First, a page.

Our other exploration was much quieter and intimate. South of Highway 132 and off of River Road and Dairy Road, there is a recently constructed foot trail that winds through 4 miles of fields and river woodlands. The seasonal wetland had not been flooded yet (if it will be at all, given the drought), so the vast flocks of migratory birds weren't present. On the other hand, we had a chance to seek out the resident year-round species.
White-tailed Kite (Elanus leucurus)
The caretakers of the refuge are in the process of reconstructing and rebuilding the habitat that existed prior to settlement by Europeans in the 1800s. Floodplains and riparian woodlands are being replanted with tens of thousands of trees, and former wetlands are being flooded regularly in an effort to reproduce seasonal flooding that took place prior to agricultural development. The squarish property/refuge boundaries and canals belie a complete return to a natural environment, but it is a richer environment than existed before.
A Song Sparrow (Melospiza melodia), perhaps?
We only had a short time to explore, covering only a mile of trail, and we didn't quite reach the section of the trail that parallels the San Joaquin River. A fair number of bird species were present, and a few allowed us to snap a few shots before they hopped into the underbrush.
Hermit Thrush (Catharus guttatus)
Being a rank amateur in the birding business, this was the first time I've ever identified a Hermit Thrush. Some people may have hundreds of birds on their life lists, but at least, I have an easier time adding new birds! A gentleman at the wildlife platform on Beckwith told us that dozens or hundreds of birders came out a few weeks back when someone spotted a rare Bunting species next to the platform. Some folks came from out-of-state for the chance to see it.
Egret in a tree at sunset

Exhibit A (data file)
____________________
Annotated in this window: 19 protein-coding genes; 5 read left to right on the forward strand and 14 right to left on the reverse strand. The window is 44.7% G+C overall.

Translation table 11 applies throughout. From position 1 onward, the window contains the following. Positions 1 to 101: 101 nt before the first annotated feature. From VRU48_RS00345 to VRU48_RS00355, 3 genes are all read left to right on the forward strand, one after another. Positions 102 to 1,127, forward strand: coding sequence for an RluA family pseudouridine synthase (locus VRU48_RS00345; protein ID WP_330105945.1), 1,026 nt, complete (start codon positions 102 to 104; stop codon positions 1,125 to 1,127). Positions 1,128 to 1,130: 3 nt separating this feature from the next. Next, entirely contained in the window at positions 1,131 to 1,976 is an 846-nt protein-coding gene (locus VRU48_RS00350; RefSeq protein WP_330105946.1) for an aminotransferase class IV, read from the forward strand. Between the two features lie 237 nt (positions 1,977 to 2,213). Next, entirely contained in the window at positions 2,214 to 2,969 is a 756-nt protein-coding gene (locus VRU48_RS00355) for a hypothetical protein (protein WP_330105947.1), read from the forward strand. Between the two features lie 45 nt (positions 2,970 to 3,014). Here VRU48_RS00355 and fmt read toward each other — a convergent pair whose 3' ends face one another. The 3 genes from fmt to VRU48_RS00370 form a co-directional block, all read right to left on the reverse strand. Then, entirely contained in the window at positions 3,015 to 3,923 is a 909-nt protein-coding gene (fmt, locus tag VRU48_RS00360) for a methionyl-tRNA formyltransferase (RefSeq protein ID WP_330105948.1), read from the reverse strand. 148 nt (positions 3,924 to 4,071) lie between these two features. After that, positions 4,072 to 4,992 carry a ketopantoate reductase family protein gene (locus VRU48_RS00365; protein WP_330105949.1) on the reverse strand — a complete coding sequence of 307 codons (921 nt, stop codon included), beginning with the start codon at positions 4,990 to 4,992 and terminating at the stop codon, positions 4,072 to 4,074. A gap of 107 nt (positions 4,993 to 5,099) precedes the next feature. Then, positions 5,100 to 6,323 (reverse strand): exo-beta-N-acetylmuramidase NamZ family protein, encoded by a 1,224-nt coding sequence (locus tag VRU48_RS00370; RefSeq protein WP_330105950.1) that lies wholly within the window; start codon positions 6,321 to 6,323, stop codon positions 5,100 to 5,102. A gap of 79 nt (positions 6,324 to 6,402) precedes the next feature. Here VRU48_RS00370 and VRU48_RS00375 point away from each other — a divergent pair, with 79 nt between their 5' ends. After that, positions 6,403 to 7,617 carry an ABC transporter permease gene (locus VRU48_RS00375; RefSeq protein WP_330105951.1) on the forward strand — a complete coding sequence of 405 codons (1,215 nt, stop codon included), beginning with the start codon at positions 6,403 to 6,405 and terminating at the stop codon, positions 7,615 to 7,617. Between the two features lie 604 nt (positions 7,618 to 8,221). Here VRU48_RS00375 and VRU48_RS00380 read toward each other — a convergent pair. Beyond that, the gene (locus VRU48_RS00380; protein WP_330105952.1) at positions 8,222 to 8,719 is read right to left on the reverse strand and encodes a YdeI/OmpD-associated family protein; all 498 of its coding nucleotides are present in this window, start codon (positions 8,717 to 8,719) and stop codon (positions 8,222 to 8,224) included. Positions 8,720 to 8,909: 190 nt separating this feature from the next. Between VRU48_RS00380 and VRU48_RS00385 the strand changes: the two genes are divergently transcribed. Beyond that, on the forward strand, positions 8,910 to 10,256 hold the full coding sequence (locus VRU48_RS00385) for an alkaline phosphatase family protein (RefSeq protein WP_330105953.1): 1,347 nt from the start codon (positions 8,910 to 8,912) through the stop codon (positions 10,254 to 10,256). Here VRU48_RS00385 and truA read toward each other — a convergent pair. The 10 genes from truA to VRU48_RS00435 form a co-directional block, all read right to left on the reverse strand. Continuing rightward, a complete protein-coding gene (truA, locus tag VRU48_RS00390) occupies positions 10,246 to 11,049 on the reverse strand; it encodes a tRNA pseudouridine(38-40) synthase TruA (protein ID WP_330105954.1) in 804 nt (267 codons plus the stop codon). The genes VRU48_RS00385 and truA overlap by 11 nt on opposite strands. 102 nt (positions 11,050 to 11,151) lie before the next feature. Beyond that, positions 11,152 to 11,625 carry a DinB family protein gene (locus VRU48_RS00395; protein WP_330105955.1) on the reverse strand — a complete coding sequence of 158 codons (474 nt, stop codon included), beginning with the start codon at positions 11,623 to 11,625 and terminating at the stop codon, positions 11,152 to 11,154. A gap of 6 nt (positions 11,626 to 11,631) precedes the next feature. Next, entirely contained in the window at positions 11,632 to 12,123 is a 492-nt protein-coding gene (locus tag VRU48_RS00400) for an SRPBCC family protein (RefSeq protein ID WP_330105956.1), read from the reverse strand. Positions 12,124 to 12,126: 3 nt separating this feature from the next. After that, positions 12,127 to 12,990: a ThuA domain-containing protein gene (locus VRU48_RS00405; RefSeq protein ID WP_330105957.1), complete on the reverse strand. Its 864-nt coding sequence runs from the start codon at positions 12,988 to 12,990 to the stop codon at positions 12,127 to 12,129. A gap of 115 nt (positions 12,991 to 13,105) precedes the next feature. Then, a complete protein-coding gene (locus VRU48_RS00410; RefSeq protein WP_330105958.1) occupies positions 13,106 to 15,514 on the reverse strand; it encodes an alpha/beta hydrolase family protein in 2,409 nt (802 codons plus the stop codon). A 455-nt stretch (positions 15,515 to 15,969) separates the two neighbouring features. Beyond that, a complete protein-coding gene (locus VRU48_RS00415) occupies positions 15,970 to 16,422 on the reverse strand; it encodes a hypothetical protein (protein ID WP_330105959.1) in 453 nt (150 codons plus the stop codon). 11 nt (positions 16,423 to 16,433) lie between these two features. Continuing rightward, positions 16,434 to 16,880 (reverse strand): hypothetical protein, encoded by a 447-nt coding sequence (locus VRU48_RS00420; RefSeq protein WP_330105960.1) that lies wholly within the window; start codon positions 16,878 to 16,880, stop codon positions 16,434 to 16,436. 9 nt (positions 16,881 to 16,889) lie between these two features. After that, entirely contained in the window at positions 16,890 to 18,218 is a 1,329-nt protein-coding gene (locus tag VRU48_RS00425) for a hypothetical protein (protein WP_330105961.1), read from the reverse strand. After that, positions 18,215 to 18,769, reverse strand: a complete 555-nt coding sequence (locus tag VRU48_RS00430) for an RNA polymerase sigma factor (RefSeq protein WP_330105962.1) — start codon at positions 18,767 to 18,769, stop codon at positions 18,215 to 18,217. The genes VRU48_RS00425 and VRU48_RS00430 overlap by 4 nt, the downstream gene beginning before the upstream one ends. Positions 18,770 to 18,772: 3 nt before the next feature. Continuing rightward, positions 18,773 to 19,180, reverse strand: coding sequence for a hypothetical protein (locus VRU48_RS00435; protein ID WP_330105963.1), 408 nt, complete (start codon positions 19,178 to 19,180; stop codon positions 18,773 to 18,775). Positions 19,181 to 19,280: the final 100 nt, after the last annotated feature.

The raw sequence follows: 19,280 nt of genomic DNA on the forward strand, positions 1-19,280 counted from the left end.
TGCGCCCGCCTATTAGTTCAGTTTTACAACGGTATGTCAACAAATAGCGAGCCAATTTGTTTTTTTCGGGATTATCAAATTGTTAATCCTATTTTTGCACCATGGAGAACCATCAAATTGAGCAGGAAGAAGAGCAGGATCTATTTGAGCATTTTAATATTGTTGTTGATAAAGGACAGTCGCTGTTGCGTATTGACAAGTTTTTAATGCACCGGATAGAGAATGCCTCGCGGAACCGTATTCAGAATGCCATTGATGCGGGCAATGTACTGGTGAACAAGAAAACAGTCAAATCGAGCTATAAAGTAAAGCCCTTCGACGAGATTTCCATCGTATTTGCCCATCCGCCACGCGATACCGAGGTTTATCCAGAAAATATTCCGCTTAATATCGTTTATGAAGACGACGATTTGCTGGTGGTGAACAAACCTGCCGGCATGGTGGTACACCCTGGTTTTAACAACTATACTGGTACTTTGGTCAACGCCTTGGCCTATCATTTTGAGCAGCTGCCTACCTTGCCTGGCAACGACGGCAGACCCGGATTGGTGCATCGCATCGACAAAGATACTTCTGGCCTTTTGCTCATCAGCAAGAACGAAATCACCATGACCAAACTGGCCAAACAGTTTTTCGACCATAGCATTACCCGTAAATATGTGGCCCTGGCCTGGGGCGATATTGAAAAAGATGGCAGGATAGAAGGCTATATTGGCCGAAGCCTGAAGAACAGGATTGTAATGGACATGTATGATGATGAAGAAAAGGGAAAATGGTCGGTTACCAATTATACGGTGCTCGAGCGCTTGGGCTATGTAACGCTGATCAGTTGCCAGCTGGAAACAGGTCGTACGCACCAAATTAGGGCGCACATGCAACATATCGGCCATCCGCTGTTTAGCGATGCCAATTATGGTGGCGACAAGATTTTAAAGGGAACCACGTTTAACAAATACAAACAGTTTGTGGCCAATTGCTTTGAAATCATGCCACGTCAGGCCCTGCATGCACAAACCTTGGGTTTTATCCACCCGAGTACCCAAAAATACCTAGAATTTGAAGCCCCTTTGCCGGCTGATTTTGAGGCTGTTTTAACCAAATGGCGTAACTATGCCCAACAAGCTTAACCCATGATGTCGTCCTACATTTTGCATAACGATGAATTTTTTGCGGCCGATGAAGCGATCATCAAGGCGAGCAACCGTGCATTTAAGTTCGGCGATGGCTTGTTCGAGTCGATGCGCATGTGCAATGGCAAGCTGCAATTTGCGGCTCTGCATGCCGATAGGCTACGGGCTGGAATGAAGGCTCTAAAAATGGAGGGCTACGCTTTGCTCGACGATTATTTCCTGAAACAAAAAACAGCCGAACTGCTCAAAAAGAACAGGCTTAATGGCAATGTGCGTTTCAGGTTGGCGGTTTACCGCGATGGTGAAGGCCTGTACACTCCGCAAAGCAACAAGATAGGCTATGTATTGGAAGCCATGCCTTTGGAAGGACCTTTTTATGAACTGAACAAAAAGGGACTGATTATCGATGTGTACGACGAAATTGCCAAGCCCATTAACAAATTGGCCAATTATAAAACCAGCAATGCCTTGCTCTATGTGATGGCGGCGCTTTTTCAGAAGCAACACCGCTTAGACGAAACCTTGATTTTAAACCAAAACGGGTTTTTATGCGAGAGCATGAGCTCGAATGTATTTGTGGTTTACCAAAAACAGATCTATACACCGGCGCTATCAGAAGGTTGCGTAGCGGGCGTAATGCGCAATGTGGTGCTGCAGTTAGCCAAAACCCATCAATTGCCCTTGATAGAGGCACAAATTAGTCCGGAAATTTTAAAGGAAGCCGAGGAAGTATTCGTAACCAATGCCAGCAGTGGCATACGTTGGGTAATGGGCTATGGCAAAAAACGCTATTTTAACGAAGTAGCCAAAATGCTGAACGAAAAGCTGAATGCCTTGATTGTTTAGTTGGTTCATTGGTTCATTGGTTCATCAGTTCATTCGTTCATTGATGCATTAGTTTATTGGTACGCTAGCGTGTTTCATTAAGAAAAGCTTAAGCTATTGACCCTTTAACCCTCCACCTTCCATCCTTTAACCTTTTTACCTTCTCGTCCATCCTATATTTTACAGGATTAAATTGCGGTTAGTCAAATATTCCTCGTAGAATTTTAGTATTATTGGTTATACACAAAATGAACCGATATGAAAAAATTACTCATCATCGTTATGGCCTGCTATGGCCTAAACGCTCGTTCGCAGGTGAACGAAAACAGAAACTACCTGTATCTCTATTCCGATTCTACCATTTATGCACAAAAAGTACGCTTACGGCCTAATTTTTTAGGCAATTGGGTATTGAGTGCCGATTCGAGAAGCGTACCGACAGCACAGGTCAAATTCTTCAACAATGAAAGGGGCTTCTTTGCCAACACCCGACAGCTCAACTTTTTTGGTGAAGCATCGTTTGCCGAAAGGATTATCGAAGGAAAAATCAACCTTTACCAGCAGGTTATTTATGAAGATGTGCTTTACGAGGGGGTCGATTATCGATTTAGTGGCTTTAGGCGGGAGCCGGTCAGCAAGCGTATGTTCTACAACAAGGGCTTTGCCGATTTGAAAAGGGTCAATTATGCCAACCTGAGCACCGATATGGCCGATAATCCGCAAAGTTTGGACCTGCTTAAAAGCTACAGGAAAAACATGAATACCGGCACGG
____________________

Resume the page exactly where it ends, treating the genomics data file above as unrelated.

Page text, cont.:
We didn't arrive until around four o'clock in the afternoon, so the sun was sinking fast as we made our way back to the parking lot walking atop the levee that protects some of the regional farmlands from flooding. A thicket of trees and brush kept us from seeing very far, but the chirping and hooting told us that numerous birds were hiding there.

One last Redwing Blackbird greeted us as we got back to the car and headed home. The San Joaquin River National Wildlife Refuge will be on our list for further exploration if the rains ever come and replenish the grasslands!


SciGuy315 said...

Great shots! Our WildLink kids played a role in replanting part of the SJNWR two years ago. Looking to finish part two soon.

Annie said...

The last photo of the sun setting is just beautiful. Thanks for sharing.

Chris said...

I was working just these last few weeks with River Partners on their Dos Rios project, and in the very same Refuge you refer to here. The birds were amazing, the Coast Range, watching Wednesday's storm break up into Thursday's sun, all highlights. Beautiful place where there are some amazing efforts, in my opinion, taking place to attempt to save our valley by returning it to nature. I am a long time reader, just checking in, and was excited to read about this effort here on your blog Garry. Nice.

Garry Hayes said...

Thanks for the kind comments!